No FAA personnel would allow commercial jets to fly this way. No military jets can fly this way – except on certain days of the year, on missions usually held over the desert. this is over rural and residential areas. Why? One explanation is the aluminum, jet fuel, and sulphoruous oxides being sprayed around will kill of regular plants and trees. That leaves us only GM seeds from Monsanto to replace it all.

  7. Athena

    We’re very close to living in Mubarak’s Egypt. We just have rotating dictators and a powerful illusion of choice and democracy.

    I was into OWS weeks before the Sep17 occupation took off, and its significant popularity gives me some hope.

    Our foreign policy comes from thinktanks like the Brookings institution (google “Which Path to Persia” to see how psychopathic the real leadership is) no matter which party is in power. Figuring out where power really lies is kinda like peeling an onion of deception, and I’m skeptical that the 99% has the time or even the inclination to learn what’s up (and many who do get sucked into the Alex Jones world.)

    But good for Chris Hedges (probably my favorite journo), Noam et al. How they don’t just collapse into despair is beyond me.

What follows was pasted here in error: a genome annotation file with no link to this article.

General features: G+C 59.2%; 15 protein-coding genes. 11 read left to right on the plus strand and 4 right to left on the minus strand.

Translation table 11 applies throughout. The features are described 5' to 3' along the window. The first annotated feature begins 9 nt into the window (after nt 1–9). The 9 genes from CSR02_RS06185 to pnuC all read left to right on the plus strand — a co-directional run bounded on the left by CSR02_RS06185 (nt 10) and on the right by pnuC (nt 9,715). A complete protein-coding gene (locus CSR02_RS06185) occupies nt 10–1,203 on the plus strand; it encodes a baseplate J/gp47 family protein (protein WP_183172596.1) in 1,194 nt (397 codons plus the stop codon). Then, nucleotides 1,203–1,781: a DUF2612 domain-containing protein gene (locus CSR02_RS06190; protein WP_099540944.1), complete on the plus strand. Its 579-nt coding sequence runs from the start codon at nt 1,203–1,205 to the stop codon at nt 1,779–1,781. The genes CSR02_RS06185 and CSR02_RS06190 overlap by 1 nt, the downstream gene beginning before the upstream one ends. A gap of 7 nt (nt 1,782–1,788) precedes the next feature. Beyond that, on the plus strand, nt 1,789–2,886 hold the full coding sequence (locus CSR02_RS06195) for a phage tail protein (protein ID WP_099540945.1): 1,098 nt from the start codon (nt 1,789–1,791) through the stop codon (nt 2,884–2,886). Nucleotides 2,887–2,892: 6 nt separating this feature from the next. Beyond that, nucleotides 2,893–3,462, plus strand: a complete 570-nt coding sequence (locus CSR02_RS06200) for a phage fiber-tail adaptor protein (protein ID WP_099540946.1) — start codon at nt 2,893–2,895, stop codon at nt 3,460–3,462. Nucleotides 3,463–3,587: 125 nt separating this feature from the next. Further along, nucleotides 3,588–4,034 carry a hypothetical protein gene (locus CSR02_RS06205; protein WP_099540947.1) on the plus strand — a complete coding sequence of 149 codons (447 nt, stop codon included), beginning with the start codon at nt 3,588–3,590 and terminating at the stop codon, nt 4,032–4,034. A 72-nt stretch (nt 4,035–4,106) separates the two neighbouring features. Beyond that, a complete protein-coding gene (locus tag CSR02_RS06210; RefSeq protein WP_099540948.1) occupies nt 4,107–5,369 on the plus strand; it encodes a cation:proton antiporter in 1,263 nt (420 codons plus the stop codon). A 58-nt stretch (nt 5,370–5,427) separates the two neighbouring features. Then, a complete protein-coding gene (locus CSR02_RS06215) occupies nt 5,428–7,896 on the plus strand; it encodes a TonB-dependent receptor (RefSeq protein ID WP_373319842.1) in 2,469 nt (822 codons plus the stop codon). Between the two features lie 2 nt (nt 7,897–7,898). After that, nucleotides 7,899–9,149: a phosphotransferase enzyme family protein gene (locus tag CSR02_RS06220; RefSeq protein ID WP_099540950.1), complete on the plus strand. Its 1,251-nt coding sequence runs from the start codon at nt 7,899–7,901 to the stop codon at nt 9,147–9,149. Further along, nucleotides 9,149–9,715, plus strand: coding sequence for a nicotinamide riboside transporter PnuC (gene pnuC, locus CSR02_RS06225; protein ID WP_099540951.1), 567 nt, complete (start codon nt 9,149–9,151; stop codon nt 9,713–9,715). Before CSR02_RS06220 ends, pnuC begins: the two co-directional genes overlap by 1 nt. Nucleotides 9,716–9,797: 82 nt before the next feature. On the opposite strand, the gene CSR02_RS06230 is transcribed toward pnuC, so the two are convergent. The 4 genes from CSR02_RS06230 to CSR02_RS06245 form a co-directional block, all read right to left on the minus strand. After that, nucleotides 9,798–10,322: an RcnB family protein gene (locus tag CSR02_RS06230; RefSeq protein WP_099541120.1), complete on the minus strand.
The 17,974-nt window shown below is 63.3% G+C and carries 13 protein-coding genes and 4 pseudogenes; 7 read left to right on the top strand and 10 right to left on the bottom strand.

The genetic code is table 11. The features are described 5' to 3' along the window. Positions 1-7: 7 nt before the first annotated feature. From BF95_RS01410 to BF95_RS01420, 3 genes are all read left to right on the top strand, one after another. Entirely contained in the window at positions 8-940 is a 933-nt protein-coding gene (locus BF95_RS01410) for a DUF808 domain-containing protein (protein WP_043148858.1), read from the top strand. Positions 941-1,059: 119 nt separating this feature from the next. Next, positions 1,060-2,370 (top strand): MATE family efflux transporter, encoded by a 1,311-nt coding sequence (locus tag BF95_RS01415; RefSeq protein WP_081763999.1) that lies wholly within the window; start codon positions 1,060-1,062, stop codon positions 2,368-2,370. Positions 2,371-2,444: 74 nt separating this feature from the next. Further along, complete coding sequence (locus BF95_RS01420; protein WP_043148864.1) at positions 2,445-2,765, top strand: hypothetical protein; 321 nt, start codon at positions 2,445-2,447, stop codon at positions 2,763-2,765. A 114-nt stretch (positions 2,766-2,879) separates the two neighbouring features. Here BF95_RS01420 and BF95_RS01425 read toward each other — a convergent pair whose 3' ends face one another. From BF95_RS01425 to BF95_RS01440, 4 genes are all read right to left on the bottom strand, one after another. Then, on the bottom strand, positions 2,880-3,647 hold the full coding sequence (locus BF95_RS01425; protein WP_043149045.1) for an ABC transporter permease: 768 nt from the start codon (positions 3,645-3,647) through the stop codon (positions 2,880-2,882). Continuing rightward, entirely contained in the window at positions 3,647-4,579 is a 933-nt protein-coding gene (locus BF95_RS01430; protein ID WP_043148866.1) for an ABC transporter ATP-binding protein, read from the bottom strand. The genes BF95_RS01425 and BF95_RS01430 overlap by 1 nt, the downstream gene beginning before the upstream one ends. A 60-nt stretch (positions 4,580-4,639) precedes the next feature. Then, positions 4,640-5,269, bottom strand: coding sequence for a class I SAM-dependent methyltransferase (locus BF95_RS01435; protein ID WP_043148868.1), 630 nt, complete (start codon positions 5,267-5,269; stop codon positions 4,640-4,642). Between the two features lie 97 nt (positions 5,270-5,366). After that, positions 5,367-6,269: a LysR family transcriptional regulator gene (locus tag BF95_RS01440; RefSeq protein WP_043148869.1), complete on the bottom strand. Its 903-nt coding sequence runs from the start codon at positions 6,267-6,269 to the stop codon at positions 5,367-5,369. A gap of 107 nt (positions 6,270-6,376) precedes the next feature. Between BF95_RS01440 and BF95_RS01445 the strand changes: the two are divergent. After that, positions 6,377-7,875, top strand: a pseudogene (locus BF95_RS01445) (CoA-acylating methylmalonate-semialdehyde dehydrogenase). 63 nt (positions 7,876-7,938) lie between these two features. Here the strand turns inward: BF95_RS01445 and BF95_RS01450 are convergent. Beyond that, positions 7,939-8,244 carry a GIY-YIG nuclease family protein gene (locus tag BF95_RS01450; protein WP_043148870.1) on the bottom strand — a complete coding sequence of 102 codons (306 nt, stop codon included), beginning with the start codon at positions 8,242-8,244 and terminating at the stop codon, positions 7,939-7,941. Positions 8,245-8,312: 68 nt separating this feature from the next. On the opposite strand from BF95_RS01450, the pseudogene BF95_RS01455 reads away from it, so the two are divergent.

1. Nathanael

      Difference was, Mubarak’s Egypt provided prosperity for decades.

      When Mubarak fell under the spell of the neoliberal “economists”, *then* he stopped providing prosperity, and that’s when it all blew up.

      Let’s face it: if Obama — or GWB — gave us a country with full employment and a chicken in every pot, would he get away with eliminating the Bill of Rights? Yes, probably.

      However, they aren’t doing that; people are getting poorer. And as a result, the creeping fascism is going to just make people angry.

      1. enouf

        Mubarek’s Egypt and the Arab Spring occured due mainly to one recent tech; Social Media abilities – the populous was already in tune, but the State hadn’t yet caught up — that’ll NEVER happen here, since it’s the State that creates and generates such outlets.

        Love

        p.s. If you use social media, you are a ninkumpoop

  8. TK21

    “It’s hard to for me to see how the “lesser evil” crowd can sleep at night.”